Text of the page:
Amid the autumn grasses sere and dead 
        The lucent dewdrops glow and shine.
Are they the tears by elves and fairies shed
          In sorrow for the year's decline?

Just four lines, and a fairly simple idea, but I'm writing this blog post in August in Seattle, during the dry days of summer when the grass has all turned brown.  I like the little bit of magic that CAS has associated with dewdrops on "grasses sere and dead" as he imagines their connection to creatures of myth and fable.  A modest poem, but evidence that CAS is an artist of broader scope than his "fantastic" reputation suggests.

Sunday, August 26, 2018

The Pageant of Music

Read "The Pageant of Music" at The Eldritch Dark:

This poem presents an early use of the sonnet from by Clark Ashton Smith (CAS).  In traditional Italian sonnet form, the first eight lines (or the "octave") present a problem, and the following six lines (the "sestet") provide a resolution to that problem.

Here in "The Pageant of Music", CAS sets up a dream scenario in the octave, and his description of the music he encounters therein is powerful:

          Loud as the ocean's thunder tempest-bred,
          Yet fair and delicate as flowers that shed
Their scent on meadows coloured like the sea.

CAS skillfully weaves a visual experience of music into this poem, an idea that is strengthened by the dream setting:

I heard and saw the music of all things —
          Their sound-soul visible, that as a dawn,
                    For one age-moment bared the spirit's night.

The theme of the impermanence of something beautiful has been addressed before in the early poems by CAS that I have read so far, and of course it's a common theme throughout poetry in general.  I think CAS handles it well in "The Pageant of Music", and the expanded sensory perception of the dream scenario is used effectively as well.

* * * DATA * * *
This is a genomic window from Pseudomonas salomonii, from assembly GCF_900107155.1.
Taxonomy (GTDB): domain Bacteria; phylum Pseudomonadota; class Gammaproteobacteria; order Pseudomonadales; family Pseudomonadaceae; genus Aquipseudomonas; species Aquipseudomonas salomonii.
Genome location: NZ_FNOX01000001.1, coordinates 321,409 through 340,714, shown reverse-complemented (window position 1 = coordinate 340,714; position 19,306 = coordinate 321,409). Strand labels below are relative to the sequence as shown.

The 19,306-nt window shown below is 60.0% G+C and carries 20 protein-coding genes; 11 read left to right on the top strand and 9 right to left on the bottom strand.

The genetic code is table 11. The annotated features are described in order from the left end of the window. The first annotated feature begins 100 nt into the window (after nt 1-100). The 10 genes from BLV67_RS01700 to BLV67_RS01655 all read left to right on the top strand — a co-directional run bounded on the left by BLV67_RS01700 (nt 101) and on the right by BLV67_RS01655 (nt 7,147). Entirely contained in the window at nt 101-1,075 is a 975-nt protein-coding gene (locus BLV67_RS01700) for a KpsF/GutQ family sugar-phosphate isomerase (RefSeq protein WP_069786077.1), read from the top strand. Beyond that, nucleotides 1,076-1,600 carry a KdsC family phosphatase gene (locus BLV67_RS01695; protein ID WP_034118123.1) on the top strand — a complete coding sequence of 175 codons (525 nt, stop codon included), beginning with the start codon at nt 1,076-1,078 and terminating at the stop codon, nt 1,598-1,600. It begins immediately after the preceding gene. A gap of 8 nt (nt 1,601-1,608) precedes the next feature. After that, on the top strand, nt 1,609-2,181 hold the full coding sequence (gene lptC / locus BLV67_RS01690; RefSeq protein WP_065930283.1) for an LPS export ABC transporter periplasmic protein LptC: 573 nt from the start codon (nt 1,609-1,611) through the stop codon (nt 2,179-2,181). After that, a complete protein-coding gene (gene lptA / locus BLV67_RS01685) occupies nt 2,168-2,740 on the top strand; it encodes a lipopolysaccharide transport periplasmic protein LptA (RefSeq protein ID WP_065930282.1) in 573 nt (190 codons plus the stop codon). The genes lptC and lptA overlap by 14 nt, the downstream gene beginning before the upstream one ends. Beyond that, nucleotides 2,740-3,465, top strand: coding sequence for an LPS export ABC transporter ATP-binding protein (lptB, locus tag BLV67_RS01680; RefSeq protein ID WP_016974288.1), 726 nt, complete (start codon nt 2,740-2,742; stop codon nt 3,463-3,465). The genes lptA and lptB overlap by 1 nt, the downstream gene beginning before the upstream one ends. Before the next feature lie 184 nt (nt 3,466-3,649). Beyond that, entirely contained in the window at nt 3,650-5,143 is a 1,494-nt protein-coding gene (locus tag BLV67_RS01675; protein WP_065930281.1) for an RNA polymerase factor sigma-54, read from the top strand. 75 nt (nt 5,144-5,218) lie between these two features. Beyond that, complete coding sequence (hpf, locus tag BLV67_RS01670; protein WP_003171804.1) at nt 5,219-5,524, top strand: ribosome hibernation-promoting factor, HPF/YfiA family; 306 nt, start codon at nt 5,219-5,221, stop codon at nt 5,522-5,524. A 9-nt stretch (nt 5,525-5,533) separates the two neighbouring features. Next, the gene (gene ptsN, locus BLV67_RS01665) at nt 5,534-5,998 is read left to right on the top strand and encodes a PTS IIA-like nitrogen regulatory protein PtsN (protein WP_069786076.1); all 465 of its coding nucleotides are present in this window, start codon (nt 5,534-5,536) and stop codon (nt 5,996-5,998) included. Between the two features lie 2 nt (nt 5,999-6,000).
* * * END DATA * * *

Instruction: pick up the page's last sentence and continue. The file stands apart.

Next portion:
One final note: although the version of this poem presented at The Eldritch Dark does not include it, the version in Hippocampus Press' The Complete Poetry and Translations renders this poem with multi-level indented lines (which I have tried to capture in the quotations above).  I have to admit not quite following CAS' strategy in his use of line arrangement in this particular poem, but it's an interesting detail that I'll be paying attention to it future poems.

Saturday, August 25, 2018

A diversion: Eric Barker on the poetry

In reading through Scott Connors' spectacular volume In the Realms of Mystery and Wonder, I came across a remembrance of Clark Ashton Smith (CAS) by his friend and fellow poet Eric Barker.  This essay is entitled "In Memory Of A Great Friendship" and in general, it's a very sweet portrait of CAS, but contains these troubling lines of criticism (the "us" refers to Barker and his wife, the dancer Madelynne Greene):